By Patrick Duganz, Father Engagement Specialist
It turns out nothing makes you less like Hollywood tough guys Clint Eastwood or Bruce Willis than becoming a dad. While once you were a fine example of rugged example of inherent manliness, you’re now crying because your kid smiled, or laughed, or held your finger, or said “da” (which you totally know means they know who you are!), or they’re crawling, or they just cheered for your favorite team, or any of the other moments of joy kids bring.
Hey, first of all, tears don’t diminish the man. Second, it’s normal to find the waterworks once you’re a dad.
Save for a few heartaches, some funerals and the occasional beautiful moments in sports (https://www.youtube.com/watch?v=M5JImSiWJSU) (https://www.si.com/more-sports/2010/01/01/second-wind0903) you probably haven’t cried too much (https://www.fatherly.com/health-science/why-men-children-cry-sports/). Things had to be extreme for you to let out some tears.
So, how did a tiny baby change that?
A lack of sleep can make anyone more likely to cry, and babies help with that surely. But one of the biggest reasons men cry more after becoming dads has to do with biology: You’re losing testosterone and gaining more prolactin, vasopressin, and oxytocin (https://www.nbcnews.com/sciencemain/your-brain-fatherhood-dads-experience-hormonal-changes-too-research-shows-6C10333109). Those are neuro-transmitter hormones that help moms create milk for breastfeeding, and promote bonding with baby. (Don’t worry. You’re probably not going to start lactating unless you’re medicated (https://en.wikipedia.org/wiki/Male_lactation#Human_male_lactation).)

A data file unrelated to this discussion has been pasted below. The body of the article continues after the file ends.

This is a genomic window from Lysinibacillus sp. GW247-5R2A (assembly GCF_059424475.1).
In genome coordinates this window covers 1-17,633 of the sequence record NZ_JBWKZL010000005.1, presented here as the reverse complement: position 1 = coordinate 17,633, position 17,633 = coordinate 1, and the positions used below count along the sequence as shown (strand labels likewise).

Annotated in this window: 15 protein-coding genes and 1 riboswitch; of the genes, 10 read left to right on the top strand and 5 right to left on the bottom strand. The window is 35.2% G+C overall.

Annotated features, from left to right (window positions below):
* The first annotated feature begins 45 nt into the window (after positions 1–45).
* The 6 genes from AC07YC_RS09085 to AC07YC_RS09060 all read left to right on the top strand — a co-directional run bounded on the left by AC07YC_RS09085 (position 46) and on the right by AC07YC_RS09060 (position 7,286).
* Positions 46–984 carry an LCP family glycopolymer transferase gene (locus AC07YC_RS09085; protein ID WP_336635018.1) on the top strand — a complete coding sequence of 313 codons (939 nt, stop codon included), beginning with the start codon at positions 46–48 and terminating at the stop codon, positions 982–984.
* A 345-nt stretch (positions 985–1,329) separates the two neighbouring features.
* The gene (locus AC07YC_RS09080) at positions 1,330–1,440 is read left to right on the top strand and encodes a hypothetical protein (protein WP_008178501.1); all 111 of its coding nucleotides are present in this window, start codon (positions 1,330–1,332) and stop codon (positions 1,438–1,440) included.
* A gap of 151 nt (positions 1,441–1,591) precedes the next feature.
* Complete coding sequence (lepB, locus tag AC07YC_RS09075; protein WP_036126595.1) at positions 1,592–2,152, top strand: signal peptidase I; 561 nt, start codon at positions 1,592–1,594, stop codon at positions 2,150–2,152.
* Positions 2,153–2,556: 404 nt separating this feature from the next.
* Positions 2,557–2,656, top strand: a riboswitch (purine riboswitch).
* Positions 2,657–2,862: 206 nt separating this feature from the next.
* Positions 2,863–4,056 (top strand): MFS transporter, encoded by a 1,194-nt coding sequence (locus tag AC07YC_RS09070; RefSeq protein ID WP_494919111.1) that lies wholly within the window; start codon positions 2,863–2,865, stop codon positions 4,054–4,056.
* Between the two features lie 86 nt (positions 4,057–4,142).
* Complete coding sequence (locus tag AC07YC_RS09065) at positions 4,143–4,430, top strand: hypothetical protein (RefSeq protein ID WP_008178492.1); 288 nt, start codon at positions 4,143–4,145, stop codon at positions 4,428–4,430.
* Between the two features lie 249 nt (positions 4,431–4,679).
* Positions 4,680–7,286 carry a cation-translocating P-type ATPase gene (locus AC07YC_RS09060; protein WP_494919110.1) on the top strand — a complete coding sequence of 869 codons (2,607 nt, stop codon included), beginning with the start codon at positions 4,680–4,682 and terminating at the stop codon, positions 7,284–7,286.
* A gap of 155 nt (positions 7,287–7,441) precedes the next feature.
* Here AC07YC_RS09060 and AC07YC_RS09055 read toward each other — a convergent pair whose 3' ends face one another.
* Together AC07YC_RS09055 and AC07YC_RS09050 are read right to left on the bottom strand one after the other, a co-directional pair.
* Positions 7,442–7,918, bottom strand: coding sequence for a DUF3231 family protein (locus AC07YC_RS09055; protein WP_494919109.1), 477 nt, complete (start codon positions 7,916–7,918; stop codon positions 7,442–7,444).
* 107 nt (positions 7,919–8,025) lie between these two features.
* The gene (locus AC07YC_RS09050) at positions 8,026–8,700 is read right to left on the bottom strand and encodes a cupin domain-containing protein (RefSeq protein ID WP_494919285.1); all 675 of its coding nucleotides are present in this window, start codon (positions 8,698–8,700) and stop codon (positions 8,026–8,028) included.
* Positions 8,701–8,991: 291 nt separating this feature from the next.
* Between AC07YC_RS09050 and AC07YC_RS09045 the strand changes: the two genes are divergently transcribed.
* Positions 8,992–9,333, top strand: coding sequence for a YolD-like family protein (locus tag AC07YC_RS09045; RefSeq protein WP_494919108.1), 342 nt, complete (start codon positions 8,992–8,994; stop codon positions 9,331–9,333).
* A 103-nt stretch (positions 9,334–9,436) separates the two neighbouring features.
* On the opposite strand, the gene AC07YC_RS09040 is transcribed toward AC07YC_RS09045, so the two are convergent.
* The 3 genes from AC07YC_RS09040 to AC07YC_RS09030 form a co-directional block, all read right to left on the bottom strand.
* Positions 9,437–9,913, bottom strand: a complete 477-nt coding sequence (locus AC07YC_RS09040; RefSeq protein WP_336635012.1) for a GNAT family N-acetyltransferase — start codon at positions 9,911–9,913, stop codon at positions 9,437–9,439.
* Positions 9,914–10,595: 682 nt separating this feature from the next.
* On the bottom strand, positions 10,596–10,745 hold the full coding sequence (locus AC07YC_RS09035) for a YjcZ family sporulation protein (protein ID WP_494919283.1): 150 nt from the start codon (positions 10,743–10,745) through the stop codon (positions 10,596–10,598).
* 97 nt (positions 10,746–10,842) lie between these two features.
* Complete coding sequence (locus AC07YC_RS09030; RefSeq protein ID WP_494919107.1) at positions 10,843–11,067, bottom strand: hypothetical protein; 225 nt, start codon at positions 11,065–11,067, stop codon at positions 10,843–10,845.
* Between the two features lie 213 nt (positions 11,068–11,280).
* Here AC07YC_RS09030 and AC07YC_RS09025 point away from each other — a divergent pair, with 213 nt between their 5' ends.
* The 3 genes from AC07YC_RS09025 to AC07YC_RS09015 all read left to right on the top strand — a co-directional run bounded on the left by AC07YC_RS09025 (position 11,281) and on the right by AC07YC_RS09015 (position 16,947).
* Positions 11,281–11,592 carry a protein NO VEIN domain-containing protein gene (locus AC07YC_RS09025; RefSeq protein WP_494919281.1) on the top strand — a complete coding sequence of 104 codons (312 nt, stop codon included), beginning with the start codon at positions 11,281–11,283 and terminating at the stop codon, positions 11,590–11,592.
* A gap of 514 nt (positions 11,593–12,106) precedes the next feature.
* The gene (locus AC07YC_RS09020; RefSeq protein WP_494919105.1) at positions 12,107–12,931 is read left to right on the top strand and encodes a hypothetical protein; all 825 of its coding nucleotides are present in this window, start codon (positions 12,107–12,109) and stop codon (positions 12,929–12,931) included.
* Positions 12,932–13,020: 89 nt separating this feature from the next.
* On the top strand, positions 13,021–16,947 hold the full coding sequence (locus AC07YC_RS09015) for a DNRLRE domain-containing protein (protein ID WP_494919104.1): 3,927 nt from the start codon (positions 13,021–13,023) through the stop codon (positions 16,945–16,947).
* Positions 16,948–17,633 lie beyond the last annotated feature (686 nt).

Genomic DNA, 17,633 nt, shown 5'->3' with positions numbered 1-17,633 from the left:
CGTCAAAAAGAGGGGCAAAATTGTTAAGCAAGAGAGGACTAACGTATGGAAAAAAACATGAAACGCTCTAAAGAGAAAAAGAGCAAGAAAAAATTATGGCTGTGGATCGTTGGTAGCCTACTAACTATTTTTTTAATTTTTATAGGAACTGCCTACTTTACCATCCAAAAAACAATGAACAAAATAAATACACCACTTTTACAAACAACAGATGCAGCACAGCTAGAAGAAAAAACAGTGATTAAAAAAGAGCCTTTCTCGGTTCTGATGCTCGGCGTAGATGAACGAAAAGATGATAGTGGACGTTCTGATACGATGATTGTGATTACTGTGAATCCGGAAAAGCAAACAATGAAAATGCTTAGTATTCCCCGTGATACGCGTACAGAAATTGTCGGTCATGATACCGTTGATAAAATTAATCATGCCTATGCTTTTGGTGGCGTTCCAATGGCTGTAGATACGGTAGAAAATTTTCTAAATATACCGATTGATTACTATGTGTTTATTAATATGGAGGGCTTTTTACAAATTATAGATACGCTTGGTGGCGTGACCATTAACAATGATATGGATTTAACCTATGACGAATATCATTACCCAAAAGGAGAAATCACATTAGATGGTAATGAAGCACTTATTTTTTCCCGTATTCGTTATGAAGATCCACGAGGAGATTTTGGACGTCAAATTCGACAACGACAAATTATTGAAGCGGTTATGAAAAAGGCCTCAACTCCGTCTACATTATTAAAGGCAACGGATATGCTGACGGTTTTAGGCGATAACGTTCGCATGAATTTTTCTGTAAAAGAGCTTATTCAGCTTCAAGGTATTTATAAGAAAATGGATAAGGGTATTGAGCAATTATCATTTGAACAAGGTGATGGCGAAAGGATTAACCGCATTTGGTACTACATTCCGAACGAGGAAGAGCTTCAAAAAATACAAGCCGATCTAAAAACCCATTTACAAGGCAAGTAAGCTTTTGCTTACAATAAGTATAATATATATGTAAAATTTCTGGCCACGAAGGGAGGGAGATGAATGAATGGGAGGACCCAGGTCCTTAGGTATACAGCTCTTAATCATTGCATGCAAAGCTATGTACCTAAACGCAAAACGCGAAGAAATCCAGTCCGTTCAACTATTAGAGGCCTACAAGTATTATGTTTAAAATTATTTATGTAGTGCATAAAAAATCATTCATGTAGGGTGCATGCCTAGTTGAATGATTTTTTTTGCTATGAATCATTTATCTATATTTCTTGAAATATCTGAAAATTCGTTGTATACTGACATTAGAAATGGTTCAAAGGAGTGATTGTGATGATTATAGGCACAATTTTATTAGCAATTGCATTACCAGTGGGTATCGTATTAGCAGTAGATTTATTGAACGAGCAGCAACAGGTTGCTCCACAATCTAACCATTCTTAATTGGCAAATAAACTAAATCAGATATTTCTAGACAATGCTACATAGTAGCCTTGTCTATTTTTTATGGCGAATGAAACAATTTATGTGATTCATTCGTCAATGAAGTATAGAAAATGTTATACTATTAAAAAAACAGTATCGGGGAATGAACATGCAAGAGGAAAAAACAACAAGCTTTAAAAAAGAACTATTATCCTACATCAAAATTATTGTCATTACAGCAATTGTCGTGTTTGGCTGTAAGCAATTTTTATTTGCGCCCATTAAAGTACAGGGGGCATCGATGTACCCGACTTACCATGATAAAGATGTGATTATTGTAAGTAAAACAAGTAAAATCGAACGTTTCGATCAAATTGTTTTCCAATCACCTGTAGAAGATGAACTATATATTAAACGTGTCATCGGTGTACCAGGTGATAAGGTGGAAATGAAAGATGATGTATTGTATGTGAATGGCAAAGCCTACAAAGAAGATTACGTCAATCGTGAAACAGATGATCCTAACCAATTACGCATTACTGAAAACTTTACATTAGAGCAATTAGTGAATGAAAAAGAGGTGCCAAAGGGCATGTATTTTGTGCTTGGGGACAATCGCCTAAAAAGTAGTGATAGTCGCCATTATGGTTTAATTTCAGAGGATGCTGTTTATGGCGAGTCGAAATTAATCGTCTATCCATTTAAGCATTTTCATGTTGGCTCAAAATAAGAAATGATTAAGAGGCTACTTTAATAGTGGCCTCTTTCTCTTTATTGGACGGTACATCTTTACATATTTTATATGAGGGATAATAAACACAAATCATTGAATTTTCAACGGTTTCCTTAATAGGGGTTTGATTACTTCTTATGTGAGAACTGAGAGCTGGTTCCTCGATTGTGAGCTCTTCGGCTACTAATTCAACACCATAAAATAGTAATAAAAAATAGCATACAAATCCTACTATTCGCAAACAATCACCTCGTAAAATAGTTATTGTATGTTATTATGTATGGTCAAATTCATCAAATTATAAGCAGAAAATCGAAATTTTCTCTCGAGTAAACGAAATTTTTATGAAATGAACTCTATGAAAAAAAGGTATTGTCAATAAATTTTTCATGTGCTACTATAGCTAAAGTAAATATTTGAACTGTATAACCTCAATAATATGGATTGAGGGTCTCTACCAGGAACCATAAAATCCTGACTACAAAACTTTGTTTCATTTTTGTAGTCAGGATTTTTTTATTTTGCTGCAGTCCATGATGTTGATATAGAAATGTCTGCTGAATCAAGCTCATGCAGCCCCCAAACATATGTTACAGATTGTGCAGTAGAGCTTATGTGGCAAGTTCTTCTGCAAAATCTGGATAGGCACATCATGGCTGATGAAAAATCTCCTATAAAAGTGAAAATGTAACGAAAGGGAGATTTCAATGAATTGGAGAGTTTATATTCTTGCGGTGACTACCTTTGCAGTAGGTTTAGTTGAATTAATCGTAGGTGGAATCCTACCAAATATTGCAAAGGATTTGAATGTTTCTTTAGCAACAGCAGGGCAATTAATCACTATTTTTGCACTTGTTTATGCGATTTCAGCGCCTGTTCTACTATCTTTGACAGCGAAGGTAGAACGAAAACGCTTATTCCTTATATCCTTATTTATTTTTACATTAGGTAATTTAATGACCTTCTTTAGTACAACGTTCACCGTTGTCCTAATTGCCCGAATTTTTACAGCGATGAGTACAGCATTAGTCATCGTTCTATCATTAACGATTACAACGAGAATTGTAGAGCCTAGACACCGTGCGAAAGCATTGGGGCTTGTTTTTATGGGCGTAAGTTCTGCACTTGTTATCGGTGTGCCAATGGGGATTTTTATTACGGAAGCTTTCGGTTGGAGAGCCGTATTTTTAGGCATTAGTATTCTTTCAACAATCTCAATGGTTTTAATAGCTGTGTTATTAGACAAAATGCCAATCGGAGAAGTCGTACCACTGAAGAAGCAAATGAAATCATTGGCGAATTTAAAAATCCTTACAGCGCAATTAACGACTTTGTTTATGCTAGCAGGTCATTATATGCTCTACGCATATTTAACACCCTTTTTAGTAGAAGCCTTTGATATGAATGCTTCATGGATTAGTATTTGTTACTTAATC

Here’s the best part: Those hormone changes only occur in men who are actively caring for young children. So those tears of joy tell everyone around you something amazing: You’re an active dad who loves his kid.
However, if those tears aren’t about the happiness, if they’re feelings of sadness and fear, you may have a postnatal depression (http://postpartummen.com/postpartum-depression/). If you’re feeling sad, or worried, take this survey (https://psychology-tools.com/epds) and consult a professional.